Tom On Point: Red flag on ESSA backsliding

Thomas J. Gentzel

Passage of the Every Student Succeeds Act (ESSA) late last year has been the cause of much celebration by those of us who believed the fulcrum in education policymaking was badly in need of a reset. For decades, the federal role has grown, coercing state leaders and local school officials to change their practices in order to be eligible for funding from Washington. In the wake of state budget cuts and the recession of 2008, the need for such financial support assumed added urgency.

What is commonly referred to as “federal overreach” had become a new standard, with directives and requirements added at an increasingly alarming rate. Local school officials became accustomed to paying the piper and doing what was expected in order to qualify for the money. This is not to argue that all federal initiatives were misguided or that none of them had a positive effect. It was the vast extent of the requirements, the capriciousness of many, and the growing trend to impose them without at least pretending to comply with the legal requirement for public comment that changed the landscape of education policy. This was a yin-and-yang exercise—as the federal role grew, the opportunity for states to exercise their constitutional oversight of public education and for local school boards to effectively supervise its delivery diminished.

For those interested in how policy is developed, all this is troubling enough, but the real victim was public perception of public education. When schools are viewed as just another government program—or worse, as one observer noted, as little more than outposts of a federal bureaucracy—the sense of local ownership that has been a hallmark of the American education system is weakened if not lost altogether. Compliance trumps innovation, every time.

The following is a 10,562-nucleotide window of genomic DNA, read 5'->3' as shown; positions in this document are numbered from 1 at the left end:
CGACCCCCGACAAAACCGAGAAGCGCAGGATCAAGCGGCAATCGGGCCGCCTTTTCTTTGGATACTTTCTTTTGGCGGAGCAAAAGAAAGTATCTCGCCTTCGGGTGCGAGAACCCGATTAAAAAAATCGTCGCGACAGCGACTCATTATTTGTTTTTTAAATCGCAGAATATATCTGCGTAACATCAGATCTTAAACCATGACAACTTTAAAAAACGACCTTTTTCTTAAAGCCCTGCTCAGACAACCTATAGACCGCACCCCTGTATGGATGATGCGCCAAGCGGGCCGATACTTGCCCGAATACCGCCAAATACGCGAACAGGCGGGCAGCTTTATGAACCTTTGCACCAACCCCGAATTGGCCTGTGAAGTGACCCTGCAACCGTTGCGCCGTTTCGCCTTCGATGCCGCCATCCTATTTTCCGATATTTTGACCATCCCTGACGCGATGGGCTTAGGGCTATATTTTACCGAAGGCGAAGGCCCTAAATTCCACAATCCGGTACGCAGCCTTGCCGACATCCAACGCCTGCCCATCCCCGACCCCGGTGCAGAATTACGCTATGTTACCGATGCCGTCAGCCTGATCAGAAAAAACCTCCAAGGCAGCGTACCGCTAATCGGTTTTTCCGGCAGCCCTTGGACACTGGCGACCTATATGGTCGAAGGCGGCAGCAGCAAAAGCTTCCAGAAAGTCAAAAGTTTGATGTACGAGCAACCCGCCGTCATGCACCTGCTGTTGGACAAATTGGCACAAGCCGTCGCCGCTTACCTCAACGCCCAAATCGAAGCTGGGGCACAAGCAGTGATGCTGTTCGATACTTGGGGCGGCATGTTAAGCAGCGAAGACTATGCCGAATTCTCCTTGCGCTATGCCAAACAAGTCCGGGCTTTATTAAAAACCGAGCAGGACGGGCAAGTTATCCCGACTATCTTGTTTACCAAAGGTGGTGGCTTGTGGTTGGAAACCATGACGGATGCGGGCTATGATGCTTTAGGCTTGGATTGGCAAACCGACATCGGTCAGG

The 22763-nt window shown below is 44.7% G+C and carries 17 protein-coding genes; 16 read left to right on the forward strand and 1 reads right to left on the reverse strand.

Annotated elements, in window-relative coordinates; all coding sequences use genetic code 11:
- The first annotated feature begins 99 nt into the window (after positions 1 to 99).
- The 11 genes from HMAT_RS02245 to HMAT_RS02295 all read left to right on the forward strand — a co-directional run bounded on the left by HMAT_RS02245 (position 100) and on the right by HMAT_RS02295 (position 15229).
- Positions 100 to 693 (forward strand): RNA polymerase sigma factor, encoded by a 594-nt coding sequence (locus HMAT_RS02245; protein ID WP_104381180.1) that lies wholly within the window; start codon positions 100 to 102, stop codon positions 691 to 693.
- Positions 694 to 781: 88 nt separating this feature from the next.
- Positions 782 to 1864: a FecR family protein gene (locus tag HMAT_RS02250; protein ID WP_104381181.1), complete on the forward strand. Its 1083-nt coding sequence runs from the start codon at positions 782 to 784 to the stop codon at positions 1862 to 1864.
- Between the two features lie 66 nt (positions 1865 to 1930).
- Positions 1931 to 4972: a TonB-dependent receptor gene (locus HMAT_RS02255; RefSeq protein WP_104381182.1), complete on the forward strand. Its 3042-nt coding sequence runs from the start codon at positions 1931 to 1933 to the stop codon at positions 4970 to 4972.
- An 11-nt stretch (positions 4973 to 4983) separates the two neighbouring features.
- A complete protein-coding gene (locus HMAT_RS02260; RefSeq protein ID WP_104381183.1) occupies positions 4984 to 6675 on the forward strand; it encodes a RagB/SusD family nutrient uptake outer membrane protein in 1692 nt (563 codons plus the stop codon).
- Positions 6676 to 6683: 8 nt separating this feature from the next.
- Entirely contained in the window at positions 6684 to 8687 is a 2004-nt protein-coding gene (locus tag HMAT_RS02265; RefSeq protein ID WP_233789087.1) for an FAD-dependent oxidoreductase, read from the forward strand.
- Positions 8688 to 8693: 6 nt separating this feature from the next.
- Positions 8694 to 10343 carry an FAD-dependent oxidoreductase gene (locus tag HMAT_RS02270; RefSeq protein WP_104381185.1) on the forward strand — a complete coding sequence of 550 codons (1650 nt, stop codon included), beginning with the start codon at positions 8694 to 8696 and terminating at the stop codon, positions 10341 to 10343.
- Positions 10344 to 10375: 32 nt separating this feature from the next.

All this brings us back to December 2015 when President Obama signed ESSA into law, ushering in not just reauthorization of a federal statute but, far more importantly, a new era with pronounced restoration of state and local decision-making in how schools are operated. This move represented a sea change in the federal role, one embraced by members of Congress of both parties.

That celebration is proving to be short-lived, however. The very overreach that ESSA was designed to counter now is re-emerging, as evidenced by rulemaking that is being promulgated to implement the new law.

NSBA recently sent a detailed letter to the U.S. Department of Education that threw a number of red flags for the agency’s proposed ESSA accountability regulations. We noted that even though the Secretary of Education, as a condition of approving state plans, is prohibited from imposing any requirement that is inconsistent with the law, the draft rules do just that in several places.

In fact, our letter said, the regulations are overly prescriptive and “run afoul of congressional intent to restore governance to state and local education leaders [and they] perpetuate the ‘No Child Left Behind’-like structure of maintaining rigid federal specifications for state accountability systems.” In citing numerous examples, we made the point that, despite an overwhelming, bipartisan effort by the Congress to give state and local officials the discretion they need, the bureaucracy is clawing back its ability to direct what these leaders must do.

Perhaps it should come as no surprise that the parties that effectively lobbied over many years for a pervasive federal role in education would not simply walk away when ESSA was enacted, but instead are attempting to achieve through regulation what they were unable to win in the law. NSBA is actively challenging these efforts, as should everyone who believes in community ownership of public schools.

Tom Gentzel

Thomas J. Gentzel ( is the Executive Director of NSBA. Follow Gentzel on Twitter @Tom_NSBA


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